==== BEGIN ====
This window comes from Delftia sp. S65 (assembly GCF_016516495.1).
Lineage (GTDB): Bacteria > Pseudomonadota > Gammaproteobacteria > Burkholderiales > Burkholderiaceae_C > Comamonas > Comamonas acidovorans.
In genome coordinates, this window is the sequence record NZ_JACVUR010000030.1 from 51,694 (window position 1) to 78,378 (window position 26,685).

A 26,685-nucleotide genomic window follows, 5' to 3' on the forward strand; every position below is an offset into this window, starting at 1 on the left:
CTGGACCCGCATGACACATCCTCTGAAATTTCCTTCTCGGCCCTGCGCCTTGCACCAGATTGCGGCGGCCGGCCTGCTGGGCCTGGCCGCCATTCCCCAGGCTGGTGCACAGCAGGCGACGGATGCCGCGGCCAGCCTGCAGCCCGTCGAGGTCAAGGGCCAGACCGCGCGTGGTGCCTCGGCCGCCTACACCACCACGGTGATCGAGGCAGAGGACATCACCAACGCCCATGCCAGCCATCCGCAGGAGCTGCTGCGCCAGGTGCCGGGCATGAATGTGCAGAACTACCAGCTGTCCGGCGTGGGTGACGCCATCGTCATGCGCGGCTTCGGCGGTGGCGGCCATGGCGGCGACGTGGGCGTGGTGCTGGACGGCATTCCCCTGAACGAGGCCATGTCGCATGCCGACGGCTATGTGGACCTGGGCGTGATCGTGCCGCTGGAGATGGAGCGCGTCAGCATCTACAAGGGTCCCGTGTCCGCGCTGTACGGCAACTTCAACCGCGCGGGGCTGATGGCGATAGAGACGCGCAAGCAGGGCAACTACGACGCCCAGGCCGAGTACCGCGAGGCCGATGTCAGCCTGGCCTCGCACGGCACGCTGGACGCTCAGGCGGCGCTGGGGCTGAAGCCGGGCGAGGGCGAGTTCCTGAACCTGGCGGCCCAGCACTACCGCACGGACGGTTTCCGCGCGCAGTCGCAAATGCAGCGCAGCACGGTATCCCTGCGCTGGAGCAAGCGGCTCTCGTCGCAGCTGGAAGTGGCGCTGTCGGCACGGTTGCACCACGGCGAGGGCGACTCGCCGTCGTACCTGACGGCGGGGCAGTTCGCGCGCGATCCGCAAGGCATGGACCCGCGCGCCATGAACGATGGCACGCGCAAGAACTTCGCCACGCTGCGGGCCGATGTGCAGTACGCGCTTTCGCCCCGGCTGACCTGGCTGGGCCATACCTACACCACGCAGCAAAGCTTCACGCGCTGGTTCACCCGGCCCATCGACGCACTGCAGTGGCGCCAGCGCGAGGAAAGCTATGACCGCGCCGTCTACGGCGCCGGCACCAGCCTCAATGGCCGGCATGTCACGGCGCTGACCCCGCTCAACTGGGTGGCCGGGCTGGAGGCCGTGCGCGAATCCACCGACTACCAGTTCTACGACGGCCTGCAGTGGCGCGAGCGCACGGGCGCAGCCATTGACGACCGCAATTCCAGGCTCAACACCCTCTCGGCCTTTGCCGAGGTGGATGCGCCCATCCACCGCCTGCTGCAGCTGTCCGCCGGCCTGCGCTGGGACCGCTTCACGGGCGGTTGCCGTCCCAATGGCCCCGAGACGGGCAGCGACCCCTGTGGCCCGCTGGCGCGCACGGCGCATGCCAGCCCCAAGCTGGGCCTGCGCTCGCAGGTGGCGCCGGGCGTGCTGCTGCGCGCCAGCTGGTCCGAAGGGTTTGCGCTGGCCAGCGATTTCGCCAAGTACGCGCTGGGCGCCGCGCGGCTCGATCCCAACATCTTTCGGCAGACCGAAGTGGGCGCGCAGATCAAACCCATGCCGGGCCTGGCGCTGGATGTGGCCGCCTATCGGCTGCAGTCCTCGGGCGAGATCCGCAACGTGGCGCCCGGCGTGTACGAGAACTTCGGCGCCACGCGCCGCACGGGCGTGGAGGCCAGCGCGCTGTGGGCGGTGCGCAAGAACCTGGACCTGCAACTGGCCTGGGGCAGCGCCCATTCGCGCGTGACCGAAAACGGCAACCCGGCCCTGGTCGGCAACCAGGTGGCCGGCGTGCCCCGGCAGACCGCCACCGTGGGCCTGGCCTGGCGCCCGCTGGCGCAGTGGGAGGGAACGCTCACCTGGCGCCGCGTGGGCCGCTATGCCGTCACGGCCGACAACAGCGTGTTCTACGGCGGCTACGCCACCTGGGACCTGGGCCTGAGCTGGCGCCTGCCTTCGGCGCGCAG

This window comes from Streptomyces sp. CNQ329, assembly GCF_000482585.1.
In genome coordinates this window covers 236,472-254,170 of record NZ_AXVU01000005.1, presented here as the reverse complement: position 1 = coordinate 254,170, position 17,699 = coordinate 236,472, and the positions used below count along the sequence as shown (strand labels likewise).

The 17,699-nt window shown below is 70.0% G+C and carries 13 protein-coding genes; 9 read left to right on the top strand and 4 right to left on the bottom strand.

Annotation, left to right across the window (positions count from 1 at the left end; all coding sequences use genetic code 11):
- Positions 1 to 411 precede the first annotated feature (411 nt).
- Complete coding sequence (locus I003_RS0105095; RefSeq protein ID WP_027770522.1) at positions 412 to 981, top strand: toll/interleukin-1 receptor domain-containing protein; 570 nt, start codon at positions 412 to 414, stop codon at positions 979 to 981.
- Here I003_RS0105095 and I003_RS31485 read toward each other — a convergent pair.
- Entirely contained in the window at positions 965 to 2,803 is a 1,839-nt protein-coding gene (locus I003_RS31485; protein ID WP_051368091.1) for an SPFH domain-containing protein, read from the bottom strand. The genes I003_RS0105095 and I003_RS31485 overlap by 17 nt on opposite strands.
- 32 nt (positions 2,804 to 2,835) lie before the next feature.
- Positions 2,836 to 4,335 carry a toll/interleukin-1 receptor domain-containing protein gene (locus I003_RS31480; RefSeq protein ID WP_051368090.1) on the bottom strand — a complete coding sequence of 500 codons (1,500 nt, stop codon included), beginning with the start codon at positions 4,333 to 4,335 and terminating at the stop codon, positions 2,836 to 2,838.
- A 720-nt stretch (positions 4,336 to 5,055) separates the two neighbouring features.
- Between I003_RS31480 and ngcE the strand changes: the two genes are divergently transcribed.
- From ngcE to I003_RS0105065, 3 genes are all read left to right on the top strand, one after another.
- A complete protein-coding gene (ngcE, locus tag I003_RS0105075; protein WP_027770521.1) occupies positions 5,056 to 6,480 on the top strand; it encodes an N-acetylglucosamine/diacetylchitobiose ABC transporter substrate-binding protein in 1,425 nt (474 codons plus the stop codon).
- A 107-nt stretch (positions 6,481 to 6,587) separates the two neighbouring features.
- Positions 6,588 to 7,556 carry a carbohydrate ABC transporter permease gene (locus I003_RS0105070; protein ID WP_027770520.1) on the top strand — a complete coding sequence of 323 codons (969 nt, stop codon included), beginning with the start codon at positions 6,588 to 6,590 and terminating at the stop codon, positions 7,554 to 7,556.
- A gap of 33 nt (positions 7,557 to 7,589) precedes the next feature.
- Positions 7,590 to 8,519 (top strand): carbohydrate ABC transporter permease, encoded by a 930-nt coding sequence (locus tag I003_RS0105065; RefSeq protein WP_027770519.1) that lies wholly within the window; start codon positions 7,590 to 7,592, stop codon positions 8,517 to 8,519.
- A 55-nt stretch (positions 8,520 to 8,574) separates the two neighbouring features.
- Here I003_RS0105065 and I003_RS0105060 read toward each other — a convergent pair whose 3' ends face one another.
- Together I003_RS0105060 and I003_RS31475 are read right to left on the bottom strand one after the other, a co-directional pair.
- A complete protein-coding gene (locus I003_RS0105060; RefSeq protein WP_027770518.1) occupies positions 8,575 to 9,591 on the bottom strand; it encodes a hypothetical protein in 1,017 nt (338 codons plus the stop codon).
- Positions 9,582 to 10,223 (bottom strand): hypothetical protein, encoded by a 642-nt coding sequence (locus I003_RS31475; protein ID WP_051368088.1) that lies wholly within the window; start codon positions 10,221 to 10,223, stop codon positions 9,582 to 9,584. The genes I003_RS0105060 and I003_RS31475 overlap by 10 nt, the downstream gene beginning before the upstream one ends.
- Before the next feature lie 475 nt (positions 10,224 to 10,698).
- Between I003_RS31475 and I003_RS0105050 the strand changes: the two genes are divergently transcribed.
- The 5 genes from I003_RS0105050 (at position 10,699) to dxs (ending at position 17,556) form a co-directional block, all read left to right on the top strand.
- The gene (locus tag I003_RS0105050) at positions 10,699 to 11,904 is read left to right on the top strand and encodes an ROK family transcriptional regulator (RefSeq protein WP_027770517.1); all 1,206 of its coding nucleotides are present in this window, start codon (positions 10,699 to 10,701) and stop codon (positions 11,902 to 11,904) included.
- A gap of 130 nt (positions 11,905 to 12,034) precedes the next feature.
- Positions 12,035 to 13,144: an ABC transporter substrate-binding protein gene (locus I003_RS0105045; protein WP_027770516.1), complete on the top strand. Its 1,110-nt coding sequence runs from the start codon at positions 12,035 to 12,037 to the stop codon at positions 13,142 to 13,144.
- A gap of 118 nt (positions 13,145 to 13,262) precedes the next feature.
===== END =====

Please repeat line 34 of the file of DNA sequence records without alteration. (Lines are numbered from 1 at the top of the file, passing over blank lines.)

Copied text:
- Positions 12,035 to 13,144: an ABC transporter substrate-binding protein gene (locus I003_RS0105045; protein WP_027770516.1), complete on the top strand. Its 1,110-nt coding sequence runs from the start codon at positions 12,035 to 12,037 to the stop codon at positions 13,142 to 13,144.